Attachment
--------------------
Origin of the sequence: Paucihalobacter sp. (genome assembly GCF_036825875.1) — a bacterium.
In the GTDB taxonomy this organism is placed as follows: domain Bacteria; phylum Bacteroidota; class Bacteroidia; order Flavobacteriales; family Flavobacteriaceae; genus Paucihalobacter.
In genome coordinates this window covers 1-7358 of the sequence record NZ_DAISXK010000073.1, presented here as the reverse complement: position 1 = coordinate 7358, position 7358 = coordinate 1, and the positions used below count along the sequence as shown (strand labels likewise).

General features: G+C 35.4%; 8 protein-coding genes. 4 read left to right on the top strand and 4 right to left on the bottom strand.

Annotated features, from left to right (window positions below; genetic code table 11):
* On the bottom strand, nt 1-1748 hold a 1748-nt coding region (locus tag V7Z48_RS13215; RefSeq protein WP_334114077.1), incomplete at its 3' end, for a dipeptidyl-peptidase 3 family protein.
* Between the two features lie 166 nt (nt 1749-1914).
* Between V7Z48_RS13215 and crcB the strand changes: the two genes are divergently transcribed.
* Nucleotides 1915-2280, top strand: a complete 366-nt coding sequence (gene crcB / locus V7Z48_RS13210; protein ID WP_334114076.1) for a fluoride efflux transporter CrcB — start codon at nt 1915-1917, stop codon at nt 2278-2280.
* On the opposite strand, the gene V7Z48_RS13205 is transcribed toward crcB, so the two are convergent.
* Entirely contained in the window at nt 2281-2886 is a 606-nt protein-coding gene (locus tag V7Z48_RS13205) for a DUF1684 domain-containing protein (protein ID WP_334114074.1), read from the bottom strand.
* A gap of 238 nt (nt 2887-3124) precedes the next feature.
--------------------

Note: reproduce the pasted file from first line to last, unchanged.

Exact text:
Origin of the sequence: Paucihalobacter sp. (genome assembly GCF_036825875.1) — a bacterium.
In the GTDB taxonomy this organism is placed as follows: domain Bacteria; phylum Bacteroidota; class Bacteroidia; order Flavobacteriales; family Flavobacteriaceae; genus Paucihalobacter.
In genome coordinates this window covers 1-7358 of the sequence record NZ_DAISXK010000073.1, presented here as the reverse complement: position 1 = coordinate 7358, position 7358 = coordinate 1, and the positions used below count along the sequence as shown (strand labels likewise).

General features: G+C 35.4%; 8 protein-coding genes. 4 read left to right on the top strand and 4 right to left on the bottom strand.

Annotated features, from left to right (window positions below; genetic code table 11):
* On the bottom strand, nt 1-1748 hold a 1748-nt coding region (locus tag V7Z48_RS13215; RefSeq protein WP_334114077.1), incomplete at its 3' end, for a dipeptidyl-peptidase 3 family protein.
* Between the two features lie 166 nt (nt 1749-1914).
* Between V7Z48_RS13215 and crcB the strand changes: the two genes are divergently transcribed.
* Nucleotides 1915-2280, top strand: a complete 366-nt coding sequence (gene crcB / locus V7Z48_RS13210; protein ID WP_334114076.1) for a fluoride efflux transporter CrcB — start codon at nt 1915-1917, stop codon at nt 2278-2280.
* On the opposite strand, the gene V7Z48_RS13205 is transcribed toward crcB, so the two are convergent.
* Entirely contained in the window at nt 2281-2886 is a 606-nt protein-coding gene (locus tag V7Z48_RS13205) for a DUF1684 domain-containing protein (protein ID WP_334114074.1), read from the bottom strand.
* A gap of 238 nt (nt 2887-3124) precedes the next feature.